Well, today was the day. Book Fair Day. I gave her twenty bucks. I told myself, my kid loves books as much - if not more - than any other kindergarten kid. She will bring home a good book. A classic, or maybe a new book destined to be a classic. I can't wait to see what she gets!
But, alas, that fairytale was not meant to be.
She brought home these:

1. Dora's Perfect Pumpkin - what possible plot could this book even have? Have we not already exhausted the Halloween genre completely?
And wait, it gets worse:

2. Barbie the Island Princess Panorama Sticker Book - this is not even an actual book, it is a sticker panorama!
So I ask you, my loyal readers? Is it time? Should I start a rival school Book Fair company? What would you do?

Saturday, November 29, 2008

One more reason to avoid the big chain stores

I cannot believe that a man died on Friday because of shoppers insane desire for the latest and cheapest TV, or whatever it was that seemed worthy of line-waiting, five-am-arriving, running, and ultimately, ending a man's life in the quest of something sold at Wal-Mart. What has this world come to?

If I didn't already semi-boycott chain stores, this would be reason enough to start. I don't shop 100% local, but I do try to buy from the "little guy" when I can. I blame the culture of possession in this country just as much as I blame every one of the people involved in this horrifying expression of Americanism. I don't even celebrate Christmas, but I am pretty sure this is not what the "Christmas spirit" is all about.

As I read on another blog: "You know, it makes so much sense that this happened at Wal-Mart, the epitome of American grossness. I hope that on Christmas morning, when the Wal-Mart savages' children are opening their stupid presents, they tell them "I hope you like it, because I had to kill a man for it."

Sunday, November 2, 2008

And One Last Halloween Update - What We Gave Out to the Trick or Treaters

After all the candy discussions, we got no trick-or-treaters at all, probably because there was a large sewer truck parked outside of our house due to a problem at the house about three doors down.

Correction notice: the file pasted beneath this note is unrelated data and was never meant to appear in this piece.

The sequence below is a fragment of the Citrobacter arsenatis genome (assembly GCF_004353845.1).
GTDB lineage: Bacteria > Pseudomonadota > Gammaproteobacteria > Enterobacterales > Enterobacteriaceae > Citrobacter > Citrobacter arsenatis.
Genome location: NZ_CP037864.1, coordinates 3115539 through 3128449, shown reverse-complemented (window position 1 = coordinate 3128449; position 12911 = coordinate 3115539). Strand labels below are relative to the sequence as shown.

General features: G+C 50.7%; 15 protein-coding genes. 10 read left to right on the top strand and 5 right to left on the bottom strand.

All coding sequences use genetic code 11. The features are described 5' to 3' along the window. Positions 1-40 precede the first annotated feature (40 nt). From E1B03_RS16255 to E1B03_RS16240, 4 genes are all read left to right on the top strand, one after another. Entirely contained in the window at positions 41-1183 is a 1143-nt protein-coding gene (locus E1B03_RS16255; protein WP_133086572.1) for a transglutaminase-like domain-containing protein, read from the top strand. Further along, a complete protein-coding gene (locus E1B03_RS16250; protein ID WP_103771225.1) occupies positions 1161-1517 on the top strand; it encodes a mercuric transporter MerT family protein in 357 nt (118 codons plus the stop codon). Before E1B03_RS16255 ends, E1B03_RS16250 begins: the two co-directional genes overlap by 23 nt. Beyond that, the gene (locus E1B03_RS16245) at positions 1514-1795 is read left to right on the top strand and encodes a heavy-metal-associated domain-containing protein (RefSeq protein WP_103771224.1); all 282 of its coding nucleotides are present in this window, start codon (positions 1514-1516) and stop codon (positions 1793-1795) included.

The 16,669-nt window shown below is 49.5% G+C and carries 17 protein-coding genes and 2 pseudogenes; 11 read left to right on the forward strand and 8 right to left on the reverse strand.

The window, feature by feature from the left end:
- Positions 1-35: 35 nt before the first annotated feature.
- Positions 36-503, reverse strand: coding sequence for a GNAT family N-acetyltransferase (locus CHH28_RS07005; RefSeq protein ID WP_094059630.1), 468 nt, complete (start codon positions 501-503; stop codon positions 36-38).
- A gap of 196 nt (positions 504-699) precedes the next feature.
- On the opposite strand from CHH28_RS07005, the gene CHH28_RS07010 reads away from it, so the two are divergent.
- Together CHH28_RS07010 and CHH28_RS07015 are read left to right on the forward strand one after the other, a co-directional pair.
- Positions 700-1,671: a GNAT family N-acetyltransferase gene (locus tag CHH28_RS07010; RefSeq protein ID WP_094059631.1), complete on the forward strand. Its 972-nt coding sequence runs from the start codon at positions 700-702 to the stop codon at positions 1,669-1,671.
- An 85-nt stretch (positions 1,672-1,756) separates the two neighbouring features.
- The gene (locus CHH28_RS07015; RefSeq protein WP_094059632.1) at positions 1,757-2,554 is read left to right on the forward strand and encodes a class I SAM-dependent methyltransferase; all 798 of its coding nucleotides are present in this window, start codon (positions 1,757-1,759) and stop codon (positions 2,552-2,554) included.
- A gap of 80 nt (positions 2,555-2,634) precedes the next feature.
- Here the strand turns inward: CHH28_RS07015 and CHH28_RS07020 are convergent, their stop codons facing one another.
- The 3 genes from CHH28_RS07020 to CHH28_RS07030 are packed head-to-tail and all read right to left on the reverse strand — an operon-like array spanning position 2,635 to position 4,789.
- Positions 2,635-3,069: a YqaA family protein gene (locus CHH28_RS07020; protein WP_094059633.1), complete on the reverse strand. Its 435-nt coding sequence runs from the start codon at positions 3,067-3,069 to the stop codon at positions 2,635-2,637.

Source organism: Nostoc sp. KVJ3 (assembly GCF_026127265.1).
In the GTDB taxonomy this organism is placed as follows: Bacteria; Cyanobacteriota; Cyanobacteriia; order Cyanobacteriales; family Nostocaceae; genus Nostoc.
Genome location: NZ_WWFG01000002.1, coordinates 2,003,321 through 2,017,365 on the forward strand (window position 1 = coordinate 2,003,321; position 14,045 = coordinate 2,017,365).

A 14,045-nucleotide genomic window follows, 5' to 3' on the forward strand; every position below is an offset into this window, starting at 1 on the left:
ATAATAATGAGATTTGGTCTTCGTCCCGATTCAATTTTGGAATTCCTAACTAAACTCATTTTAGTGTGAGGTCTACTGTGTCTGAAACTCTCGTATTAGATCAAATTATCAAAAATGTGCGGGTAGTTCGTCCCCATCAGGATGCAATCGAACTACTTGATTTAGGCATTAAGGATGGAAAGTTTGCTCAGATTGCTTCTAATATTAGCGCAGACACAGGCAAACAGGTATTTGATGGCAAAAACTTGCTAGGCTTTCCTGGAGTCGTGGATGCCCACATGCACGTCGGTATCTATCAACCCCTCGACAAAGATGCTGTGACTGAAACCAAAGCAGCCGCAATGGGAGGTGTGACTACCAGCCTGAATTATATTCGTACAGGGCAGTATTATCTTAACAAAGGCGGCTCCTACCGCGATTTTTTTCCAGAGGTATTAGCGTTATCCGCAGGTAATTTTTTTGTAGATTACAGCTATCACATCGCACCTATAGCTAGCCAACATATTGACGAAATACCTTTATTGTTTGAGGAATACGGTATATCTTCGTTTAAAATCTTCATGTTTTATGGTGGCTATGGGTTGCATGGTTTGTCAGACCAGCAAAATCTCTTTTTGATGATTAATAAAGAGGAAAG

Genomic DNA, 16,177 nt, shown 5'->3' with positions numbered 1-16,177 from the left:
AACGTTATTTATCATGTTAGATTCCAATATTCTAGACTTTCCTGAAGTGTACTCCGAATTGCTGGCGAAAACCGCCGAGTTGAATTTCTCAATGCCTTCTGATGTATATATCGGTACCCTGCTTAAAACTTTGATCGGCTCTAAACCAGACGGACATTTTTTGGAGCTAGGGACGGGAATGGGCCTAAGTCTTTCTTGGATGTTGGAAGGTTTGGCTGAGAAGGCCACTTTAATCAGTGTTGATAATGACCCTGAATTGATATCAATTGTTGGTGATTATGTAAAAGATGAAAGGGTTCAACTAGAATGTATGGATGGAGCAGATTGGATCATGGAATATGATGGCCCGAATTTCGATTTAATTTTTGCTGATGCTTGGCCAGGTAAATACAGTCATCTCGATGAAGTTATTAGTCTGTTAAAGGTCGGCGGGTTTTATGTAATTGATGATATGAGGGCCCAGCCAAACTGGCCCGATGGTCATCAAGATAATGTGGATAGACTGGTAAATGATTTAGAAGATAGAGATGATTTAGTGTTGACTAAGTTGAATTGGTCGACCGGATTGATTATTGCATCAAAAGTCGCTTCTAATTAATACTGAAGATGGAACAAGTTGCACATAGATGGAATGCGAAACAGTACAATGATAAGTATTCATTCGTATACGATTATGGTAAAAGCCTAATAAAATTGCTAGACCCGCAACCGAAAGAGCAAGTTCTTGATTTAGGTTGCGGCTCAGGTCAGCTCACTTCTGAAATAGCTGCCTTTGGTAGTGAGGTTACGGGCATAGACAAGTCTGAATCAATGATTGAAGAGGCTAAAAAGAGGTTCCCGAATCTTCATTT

If we had gotten a trick-or-treater, you can see what our two candy bowls looked like: mini-fruit-roll-ups, mini play-dohs, leftover kosher lollipops, and dum-dums with gum in the middle I bought by accident back in August.
It's almost like someone had already told the local kids to skip our house....

Saturday, November 1, 2008

The pirates and their treasure

Halloween, Suburban NY, 2008

A Larchmont Halloween

Some people's houses were impressive....

...but the highlight of the night was going to Franklin's house:

Anna (to Franklin's mom, when she opens the door): Hi! Magpie and Kay insisted that the house they wanted to go to the most was Franklin's!

Franklin's mom: Isn't that sweet! I don't know where Franklin is right now, or I'd have him come say hello... honey (yells to husband) do you know where Franklin is?

Franklin's dad: I'm not sure, I think he might have gone up the street...

Mike, Mapgie/Kay dad: Hi, I'm Mike. Nice to meet you. Are Franklin and Magpie in the same class at school?

Magpie and Kelly: Daddy!!!!! Franklin's a cat!!!!!
Mike: Oh.
After Franklin's house, the second highlight of the night was... CANDY!

This Little Light of Mine

When you hear the line: "This little light of mine, I'm gonna let it shine.."
What do you think of?

Thursday, October 30, 2008

My Lil Pumpkins

In Case You're Wondering (Overheard at Kay's Nursery School)

In case you're wondering, these are the two times the name of Jesus was invoked at my daughter's (Jewish) nursery school.

Incident #1:
Caregiver A: School is closed tomorrow.
Caregiver B: Again, tomorrow? Really? There's another holiday?
Caregiver A: Yes, there's another holiday."
Caregiver B: Sweet Jesus, have mercy! I can't believe they're having another day off!

Incident #2:
Mother A: (Reading a sign) There's another meeting?
Mother B: Yes, I just read it too, I guess there's another meeting tomorrow morning.
Mother A: Jesus Christ! How many meetings are there going to be?

Jesus is Alive

Number of times I have heard the name Jesus at Kay's current (Jewish) nursery school: 2
Number of months Kay has attended this school: 2